A roller coaster ride.
This marathon, number 13 in my collection of 26.2 mile runs, was one of the more difficult. I don’t think it had much to do with the event falling two weeks after Boston. My legs felt pretty good going into marathon weekend.
I kept a good pace until mile 19 when things started falling apart. My mind turned to thoughts like “I don’t need to push it. I just want to finish as a Maniac finisher in the group’s main race.” Yet, at the same time, I was thinking “You know if you come in over 4 hours you’ll beat yourself up”. Thoughts went back and forth until the final 1/2 mile when the 3:55 pacer passed me and I couldn’t let that happen. I gave it a final push, passed the pacer and finished with a time of 3:53:41, 13 seconds faster than Boston.
From the beginning: Details
A restless night. I was worried about Shane who was acting under the weather at home. I was worried about facing the hills on the course. When the alarm went off at 4 am, I had already been awake since 3 am but it seemed as if I never slept. The Ezekiel roll with peanut butter and half a banana so early in the morning wasn’t going down very well and only about 2/3’rds of it was eaten.
Ted and I left for the Museum of Art at 5 am, about a quarter mile walk down the road. It was raining so we put on our extra large garbage bags. No waiting in line for the bus. We got right on and left within 10 minutes. When we reached the Tacoma Narrows Airport, the hanger was open to all runners. It was damp and cold but had stopped raining. The hanger was dry and slightly warmer towards the back even though sitting on the concrete wasn’t the most comfortable.
I ate 1/2 a Clif bar an hour before the race to supplement what I hadn’t managed to choke down earlier.
The marathon began at 7 am. The half marathon at 8 am. If a runner/walker needed more than 6 hours to finish, they were able to start at 6 am, unsupported and expected to know the course.
After introductions to pacers and the national anthem, marathoners hit the road. There were so many Maniacs! It seemed like every other runner was wearing a Marathon Maniac shirt. I set myself up with the 3:55 pacer. That didn’t last long since I took advantage of any down hill early on. I knew it was a mistake to take off like that but I was unsure if I would keep pace later in the race after experiencing such a rolling terrain.
The course was well supported. Everyone cheering and making a special call out to maniacs. We left the runway, did a slight loop then headed towards the Tacoma Narrows Bridge. We ran through neighborhoods of Central Tacoma before entering Point Defiance Park at the 14 mile point. Entering the park was a death march for me. The hill seemed so steep and I knew it was quite up and down through the entire park so I saved my legs and walked a bit, thinking I’d take advantage of downhills as I did in Boston. The park, coupled with the misty, over cast weather seemed like a rain forest.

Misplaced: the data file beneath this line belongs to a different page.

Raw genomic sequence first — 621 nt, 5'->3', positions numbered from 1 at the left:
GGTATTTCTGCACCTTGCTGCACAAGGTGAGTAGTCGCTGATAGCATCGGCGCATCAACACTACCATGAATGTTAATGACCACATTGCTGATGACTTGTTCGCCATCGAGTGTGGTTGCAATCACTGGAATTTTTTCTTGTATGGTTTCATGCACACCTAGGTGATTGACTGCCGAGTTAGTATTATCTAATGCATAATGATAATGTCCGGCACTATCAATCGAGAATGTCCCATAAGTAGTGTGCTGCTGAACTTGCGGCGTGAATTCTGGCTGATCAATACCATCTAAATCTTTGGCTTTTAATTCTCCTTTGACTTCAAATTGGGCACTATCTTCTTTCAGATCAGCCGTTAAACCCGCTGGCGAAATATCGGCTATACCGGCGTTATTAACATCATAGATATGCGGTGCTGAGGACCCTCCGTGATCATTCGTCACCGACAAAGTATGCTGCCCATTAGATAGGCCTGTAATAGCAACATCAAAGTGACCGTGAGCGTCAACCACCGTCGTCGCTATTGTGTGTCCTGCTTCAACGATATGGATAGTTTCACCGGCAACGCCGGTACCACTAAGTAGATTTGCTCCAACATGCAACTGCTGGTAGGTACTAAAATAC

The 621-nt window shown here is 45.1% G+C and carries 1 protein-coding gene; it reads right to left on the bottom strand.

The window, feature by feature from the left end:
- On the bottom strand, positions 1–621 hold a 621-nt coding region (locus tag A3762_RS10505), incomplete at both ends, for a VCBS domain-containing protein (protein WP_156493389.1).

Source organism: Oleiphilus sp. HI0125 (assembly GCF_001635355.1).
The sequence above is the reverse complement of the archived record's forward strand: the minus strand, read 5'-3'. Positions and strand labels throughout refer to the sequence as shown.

There were several areas of the route that had such a camber, it began bothering my knees.
We passed scenic view points on the left and if you looked quick, you’d see the water. Puget Sound.
There was another loop around a neighborhood (I can’t stand running around orange cones in a marathon!) before we made a long descent towards Ruston Way. Water on the left and 6 miles of fairly flat running.
At this point, my legs were heavy, my mind was trying to convince me to walk. If we hit a small incline, I did walk and that became more frequent the closer we got to the finish. Even though I could feel the 3:55 pacer closing in, I didn’t have the mental motivation to push any harder.
3 points along the course, we intersected with the half marathoners and ran side by side for the longest stretch from mile 19 1/2 to 25. Along this waterway, Ruston Way/ N. Schuster Pkwy, I stopped to check my phone. I was still worrying about Shane. I guess I knew the girls wouldn’t call me in the middle of a marathon, miles across the country, so maybe I was just gaining reassurance from a blank screen that Shane, my beautiful boy, was ok. While this was going on, I felt a gentle hand on my shoulder, a fellow runner who I had been running back and forth with for a few miles, urged me on. He said nothing, just put a hand on me as if to say “almost there, keep going”.
At mile 25, we went up the Dock St. extension and the 3:55 pacer passed me. I didn’t let her go far, dug deep and pushed past her. As soon as I crossed the finish line, Ted called out to me. It was windy and I was cold so the Mylar sheet was a blessing. Ted and I walked side by side discussing our runs before getting a photo taken and
getting me a 10 minute massage while Ted had a beer and a couple slices of pizza. I couldn’t believe they charged $2. for beer! In Utica, for all of 14,000 people, it’s FREE!
I tried to check my results but my name wasn’t listed. Luckily, at that time, one of the timer guys came up to change the results sheet. He went to check for my name, came back and said they had my finish time but not my start time. He took my Garmin and in a short while came back with the results. He said “Good News! Your time was 3:53:41 and you placed 6th in your age group”. Luckily I hung around to give the guy my Garmin so they could accurately calculate my time. Not sure what kind of hassle that would have been once we flew home.
In conclusion, I didn’t like the hilly course. The support was good, it was scenic, an interesting run. I was disappointed with my lack of mental endurance. Physically, I could have performed better. Now I wait until the fall to try to make up what I lacked in these two spring marathons. Portland, OR and NYC here I come.
How did Ted do? If you call taking 12 minutes off your half marathon time since the last race 2 months ago great, then he did FANTASTIC! He’s still got a lot of training to do up to his half iron man at the end of June but he came out of Tacoma feeling pretty good.